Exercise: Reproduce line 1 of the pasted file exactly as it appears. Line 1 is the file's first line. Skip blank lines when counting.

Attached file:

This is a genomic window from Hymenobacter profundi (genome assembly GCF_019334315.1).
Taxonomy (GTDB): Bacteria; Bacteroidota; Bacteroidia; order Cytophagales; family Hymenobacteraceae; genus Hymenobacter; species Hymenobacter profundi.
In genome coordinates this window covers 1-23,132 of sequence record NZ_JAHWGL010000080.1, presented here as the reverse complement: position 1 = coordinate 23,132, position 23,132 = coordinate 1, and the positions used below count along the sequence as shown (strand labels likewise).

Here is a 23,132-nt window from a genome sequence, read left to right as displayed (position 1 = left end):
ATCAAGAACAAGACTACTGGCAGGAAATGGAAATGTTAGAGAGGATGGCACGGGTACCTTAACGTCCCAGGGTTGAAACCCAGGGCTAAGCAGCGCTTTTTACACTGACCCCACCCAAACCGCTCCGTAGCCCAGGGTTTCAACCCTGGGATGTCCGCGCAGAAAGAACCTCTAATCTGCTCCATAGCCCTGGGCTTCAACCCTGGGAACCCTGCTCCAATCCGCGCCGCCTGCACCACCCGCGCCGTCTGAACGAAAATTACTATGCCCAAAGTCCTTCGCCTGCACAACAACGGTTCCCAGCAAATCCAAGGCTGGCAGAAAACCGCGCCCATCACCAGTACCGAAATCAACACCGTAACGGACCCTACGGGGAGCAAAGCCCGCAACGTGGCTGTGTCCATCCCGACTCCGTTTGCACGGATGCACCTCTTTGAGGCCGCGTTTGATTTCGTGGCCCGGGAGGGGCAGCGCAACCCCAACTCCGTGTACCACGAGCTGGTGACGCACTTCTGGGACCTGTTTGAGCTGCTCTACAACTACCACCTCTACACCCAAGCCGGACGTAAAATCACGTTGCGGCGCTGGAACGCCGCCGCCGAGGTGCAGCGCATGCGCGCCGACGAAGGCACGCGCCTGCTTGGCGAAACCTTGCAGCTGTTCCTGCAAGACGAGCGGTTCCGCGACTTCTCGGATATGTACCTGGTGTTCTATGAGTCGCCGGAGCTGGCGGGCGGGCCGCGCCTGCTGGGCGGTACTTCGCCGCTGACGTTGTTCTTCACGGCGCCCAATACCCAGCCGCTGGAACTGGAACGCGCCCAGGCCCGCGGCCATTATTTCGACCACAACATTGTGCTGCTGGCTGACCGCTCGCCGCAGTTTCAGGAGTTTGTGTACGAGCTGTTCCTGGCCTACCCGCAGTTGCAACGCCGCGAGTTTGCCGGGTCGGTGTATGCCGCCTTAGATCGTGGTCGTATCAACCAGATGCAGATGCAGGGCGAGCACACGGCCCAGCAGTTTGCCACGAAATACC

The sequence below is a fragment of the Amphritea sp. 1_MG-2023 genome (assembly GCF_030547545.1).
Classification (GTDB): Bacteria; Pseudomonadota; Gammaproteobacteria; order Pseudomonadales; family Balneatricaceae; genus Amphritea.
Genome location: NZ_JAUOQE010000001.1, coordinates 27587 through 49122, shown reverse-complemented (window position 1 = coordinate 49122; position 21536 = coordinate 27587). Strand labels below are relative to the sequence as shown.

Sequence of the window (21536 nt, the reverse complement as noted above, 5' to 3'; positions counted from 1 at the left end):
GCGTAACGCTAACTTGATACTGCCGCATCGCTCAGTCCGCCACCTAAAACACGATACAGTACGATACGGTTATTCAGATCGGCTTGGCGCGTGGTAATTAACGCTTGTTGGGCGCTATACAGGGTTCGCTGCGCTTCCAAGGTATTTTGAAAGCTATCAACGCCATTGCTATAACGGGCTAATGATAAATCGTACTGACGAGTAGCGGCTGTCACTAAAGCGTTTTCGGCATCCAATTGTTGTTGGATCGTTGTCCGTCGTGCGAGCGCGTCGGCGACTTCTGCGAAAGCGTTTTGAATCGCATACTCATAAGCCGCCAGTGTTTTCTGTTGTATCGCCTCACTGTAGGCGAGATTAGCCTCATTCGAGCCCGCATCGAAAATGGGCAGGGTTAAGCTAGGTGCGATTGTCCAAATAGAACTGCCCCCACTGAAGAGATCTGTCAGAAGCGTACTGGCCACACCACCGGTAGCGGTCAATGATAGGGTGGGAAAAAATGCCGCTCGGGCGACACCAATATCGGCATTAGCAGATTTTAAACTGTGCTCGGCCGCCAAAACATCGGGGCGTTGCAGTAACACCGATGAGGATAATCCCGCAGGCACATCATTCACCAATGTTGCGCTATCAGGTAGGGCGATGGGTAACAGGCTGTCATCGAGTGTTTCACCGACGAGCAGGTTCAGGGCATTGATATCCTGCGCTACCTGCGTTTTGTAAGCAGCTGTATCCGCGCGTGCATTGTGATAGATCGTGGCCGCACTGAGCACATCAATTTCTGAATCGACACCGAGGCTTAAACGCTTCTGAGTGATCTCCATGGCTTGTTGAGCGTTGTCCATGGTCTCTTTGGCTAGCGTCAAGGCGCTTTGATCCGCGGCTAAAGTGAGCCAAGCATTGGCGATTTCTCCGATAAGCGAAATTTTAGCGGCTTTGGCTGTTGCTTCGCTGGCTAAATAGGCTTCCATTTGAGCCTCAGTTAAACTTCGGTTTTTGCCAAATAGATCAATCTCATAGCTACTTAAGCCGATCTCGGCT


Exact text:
This is a genomic window from Hymenobacter profundi (genome assembly GCF_019334315.1).